A “joyous sadness” for Judith Fitzgerald, one year on

One year ago today, poet Judith Fitzgerald passed away. Her last collection, Impeccable Regret, had been published just weeks before her death, and almost two decades since her previous book of poetry.

In recent days, Canada and the world lost another literary and musical luminary, Leonard Cohen. Cohen and Fitzgerald had a friendship of many years and occasionally collaborated. (Fitzgerald’s passing inspired a long thread in a certain online Leonard Cohen forum.) Of Fitzgerald’s work, Cohen wrote

Judith Fitzgerald’s poetry is remarkable. It is stunningly original; distinguished by wit, beauty, and a powerful sense of language, created always according to the high standards of integrity and craftsmanship which inform all aspects of her admirable literary enterprise … Her work is incredible … entirely inventive, deeply moving, and universally attractive.

You may wish to read a tribute to Fitzgerald published last year in the Globe and Mail or an even more detailed tribute in Quill and Quire. The Toronto Star also published an obituary. You may also be interested in a column Fitzgerald wrote on Fred Wah for the Globe and Mail in 2012.

Below, enjoy two poems from Impeccable Regret, in fond remembrance of both Cohen and Fitzgerald.

Blood Culture

In Memoriam Robert Kroetsch
(26 June 1927 – 21 June 2011)

By Leonard Cohen and Judith Fitzgerald
26 June 2011

Night comes quietly when you discover the simplest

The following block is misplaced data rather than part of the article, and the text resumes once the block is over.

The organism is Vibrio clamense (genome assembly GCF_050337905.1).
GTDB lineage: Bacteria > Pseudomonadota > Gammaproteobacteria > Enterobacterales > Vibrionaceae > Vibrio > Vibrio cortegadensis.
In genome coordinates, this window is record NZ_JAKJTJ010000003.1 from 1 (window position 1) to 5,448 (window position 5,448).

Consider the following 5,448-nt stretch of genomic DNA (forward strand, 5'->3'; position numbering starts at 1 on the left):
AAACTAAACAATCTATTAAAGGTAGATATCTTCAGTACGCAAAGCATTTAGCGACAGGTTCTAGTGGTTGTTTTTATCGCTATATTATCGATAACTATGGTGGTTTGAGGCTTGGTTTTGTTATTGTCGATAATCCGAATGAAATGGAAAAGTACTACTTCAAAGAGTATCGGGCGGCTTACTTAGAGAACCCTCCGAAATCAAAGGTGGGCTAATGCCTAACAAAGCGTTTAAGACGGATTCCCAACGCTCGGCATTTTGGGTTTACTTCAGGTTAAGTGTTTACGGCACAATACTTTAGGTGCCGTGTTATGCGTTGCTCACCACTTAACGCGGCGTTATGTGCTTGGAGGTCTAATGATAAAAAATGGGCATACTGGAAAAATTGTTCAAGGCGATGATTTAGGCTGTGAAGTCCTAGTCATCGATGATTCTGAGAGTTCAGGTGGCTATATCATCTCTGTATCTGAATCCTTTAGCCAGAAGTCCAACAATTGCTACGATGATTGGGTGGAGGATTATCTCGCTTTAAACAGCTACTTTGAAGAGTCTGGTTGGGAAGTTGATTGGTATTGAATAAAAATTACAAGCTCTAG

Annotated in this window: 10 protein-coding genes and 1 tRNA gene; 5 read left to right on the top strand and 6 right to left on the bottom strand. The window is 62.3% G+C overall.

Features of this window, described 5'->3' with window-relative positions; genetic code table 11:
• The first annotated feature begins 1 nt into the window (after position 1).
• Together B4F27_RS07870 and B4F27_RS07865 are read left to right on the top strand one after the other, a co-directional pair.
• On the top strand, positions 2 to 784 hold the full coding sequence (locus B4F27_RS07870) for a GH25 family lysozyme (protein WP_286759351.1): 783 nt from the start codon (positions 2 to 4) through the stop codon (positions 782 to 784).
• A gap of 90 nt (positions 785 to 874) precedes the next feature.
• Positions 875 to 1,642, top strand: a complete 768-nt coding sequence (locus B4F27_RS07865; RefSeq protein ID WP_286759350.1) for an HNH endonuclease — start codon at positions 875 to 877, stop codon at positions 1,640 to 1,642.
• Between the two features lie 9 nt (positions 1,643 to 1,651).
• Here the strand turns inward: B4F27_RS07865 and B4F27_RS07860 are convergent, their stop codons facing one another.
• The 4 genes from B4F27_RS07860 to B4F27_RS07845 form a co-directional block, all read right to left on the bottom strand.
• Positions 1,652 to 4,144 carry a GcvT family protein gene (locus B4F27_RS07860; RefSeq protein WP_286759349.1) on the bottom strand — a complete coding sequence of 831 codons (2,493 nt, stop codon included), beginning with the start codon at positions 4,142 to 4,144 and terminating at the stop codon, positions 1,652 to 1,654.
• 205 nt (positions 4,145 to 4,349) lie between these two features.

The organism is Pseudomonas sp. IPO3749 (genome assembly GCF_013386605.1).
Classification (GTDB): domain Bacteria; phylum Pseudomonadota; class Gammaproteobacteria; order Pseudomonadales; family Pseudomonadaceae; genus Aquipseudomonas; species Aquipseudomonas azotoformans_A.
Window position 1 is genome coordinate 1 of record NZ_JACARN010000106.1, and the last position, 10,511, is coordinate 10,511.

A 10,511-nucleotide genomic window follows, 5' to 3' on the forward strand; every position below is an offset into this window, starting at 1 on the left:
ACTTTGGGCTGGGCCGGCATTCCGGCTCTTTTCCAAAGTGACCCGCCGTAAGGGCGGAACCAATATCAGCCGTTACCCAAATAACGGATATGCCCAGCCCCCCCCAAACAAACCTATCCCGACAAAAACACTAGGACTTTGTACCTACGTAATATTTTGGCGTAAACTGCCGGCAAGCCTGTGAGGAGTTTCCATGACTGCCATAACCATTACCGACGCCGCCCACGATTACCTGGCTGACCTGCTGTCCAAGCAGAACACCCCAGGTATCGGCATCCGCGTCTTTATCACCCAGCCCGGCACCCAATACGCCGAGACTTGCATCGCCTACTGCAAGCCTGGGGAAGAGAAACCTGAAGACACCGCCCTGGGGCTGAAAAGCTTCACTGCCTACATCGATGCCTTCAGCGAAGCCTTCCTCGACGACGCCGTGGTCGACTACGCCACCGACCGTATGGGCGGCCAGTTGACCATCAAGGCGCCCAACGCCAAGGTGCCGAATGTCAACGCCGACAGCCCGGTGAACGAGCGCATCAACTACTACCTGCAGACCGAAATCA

of light lifting its wings to block the carnage.

How do you manage these broken days?
Can you believe what happened with the riotous?

You knew something got lost in the translation
so you stole that language, that lexicon, the only life

Capable of proving none exists except as converts
to some thing or other, lists magnificent or mundane,

Knew what lay in waiting for those western stars fading
against the unforgiving intrusion of what happens

When comets or catastrophes ricochet above the screech —
Or, do we mean roaring? — All nor nothing, just like that.



“I’m burning up the road
I’m heading down to Phoenix …”
—Leonard Cohen, “I Can’t Forget,” I’m Your Man

You know the road to hell
too well to believe pavement
could survive that blast, ash
phalt always, a word you know
but could never spell, would
think ash fault and wonder:
How in the hell does that factor
into the general view of anything?

Well, hell. An endless construction
site, really. You told
her over the long weekend: “We
shall all become CanAmericans; I
shouldered that truth; and, hell
froze over.” Always telegraphic,
an orange crush, red tide, blue moon
brought low by Lord knows who.